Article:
Terry, let me add my kudos to those of bord for your excellent efforts at preserving and restoring Welles' audio works.
Thinking about variation you find in results from one episode to another of The Lives of Harry Lime (or The Adventures of Harry Lime, as they were known in the United States) -- and again, if you attempted a similar restoration of The Magnificent Ambersons -- I am prompted to recall the differences, some of which were initiated by Welles, in the area of Radio Transmission, transcriptions, Spoken Word recordings, etc., over a period of nearly twenty years.
In the decade of the 1930's, as you indicate, most recordings, if made at all, were on coated glass discs. In America, these "air checks" were made at the order of the FCC, and once filed, were often forgotten, just as frequently poorly stored. Each disc contained only part of the program's airtime. It is the luck of the draw, how well recorded, how often played, how kindly treated in the passing of time the quality of a given program might be.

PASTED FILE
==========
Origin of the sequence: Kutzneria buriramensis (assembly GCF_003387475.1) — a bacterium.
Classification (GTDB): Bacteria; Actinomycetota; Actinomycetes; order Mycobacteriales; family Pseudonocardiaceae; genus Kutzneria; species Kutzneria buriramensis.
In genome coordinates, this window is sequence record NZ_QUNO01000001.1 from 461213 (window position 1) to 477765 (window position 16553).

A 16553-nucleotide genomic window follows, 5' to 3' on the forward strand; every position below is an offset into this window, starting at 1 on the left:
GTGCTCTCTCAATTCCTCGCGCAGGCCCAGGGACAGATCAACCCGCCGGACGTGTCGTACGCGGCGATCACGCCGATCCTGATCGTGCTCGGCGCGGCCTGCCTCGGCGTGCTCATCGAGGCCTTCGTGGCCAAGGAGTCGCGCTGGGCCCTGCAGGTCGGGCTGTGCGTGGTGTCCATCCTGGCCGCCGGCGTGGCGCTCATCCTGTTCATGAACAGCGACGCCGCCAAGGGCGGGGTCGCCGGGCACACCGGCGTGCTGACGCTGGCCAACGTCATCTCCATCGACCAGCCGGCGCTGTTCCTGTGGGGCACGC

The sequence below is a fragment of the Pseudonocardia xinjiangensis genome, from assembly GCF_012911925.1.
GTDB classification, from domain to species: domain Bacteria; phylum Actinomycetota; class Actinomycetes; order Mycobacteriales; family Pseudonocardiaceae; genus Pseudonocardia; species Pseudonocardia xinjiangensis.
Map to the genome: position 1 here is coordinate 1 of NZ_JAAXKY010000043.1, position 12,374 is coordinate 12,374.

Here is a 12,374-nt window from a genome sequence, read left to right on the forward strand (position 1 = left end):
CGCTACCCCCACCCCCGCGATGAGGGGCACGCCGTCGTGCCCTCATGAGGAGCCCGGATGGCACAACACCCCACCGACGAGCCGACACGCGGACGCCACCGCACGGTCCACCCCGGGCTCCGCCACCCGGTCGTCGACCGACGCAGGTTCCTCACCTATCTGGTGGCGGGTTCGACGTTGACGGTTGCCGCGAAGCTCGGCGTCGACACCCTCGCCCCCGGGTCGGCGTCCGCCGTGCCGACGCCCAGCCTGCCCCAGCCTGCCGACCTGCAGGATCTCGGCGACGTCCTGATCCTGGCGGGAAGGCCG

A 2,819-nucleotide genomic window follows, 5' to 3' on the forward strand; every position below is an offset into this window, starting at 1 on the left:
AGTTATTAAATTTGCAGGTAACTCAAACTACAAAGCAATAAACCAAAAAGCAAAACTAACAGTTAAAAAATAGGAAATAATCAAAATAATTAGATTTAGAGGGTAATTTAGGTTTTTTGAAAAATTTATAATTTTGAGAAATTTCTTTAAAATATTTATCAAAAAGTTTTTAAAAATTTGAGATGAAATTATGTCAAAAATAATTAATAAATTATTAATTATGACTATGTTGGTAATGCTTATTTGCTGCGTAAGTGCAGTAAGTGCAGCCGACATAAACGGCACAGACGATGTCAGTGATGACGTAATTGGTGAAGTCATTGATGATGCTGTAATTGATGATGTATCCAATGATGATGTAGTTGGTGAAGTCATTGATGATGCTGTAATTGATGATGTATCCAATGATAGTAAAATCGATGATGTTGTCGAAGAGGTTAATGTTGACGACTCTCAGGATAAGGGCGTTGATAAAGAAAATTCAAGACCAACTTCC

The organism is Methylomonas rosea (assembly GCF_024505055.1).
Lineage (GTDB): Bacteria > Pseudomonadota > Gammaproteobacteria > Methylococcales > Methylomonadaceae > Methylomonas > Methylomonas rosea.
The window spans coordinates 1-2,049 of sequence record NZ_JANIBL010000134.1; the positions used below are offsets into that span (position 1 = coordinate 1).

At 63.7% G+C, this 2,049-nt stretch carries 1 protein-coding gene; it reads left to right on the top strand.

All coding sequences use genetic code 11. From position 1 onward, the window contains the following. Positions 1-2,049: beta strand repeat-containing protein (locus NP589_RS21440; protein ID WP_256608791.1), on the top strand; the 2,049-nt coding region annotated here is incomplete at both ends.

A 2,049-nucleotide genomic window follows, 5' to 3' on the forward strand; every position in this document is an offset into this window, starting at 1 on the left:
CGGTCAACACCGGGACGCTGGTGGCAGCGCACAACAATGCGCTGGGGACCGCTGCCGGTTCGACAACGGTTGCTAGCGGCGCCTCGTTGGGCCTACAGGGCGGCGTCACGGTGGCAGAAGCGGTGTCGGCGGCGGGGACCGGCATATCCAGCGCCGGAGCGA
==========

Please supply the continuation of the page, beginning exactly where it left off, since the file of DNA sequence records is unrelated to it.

By 1951. the technology was much more as we know it today. Many radio stations still used transmission discs, but they were large affairs, much more faithful in sound quality. By that time, magnetic tape, 45 r.p.m.'s, and 33 long play records were in the field.
In the case of the Harry Lime stories and other Harry Alan Towers' extravaganzas with Welles, unlike trans-national exchanges of the past which had to depend upon short wave transmission, the programs were technically designed for Worldwide distribution. Towers' Harry Lime work, though often shabby in terms of art or even state of the art, were among the first of these. They benefited from the good reviews and mass commercial audience reception THE THIRD MAN had received. [One of the first .45 r.p.m.'s which I purchased to play on our new RCA radio-phono console was the zither music of Anton Karas for Carol Reed's film; it was an international sensation, no matter what some of the producers had thought of it at the time.] And so, though radio sound had generally improved greatly, differences in reproduction, equipment, and use of given transcriptions in various English speaking countries may explain some of your difficulties in bringing your online work up to the snuff you desire.
Please, press on.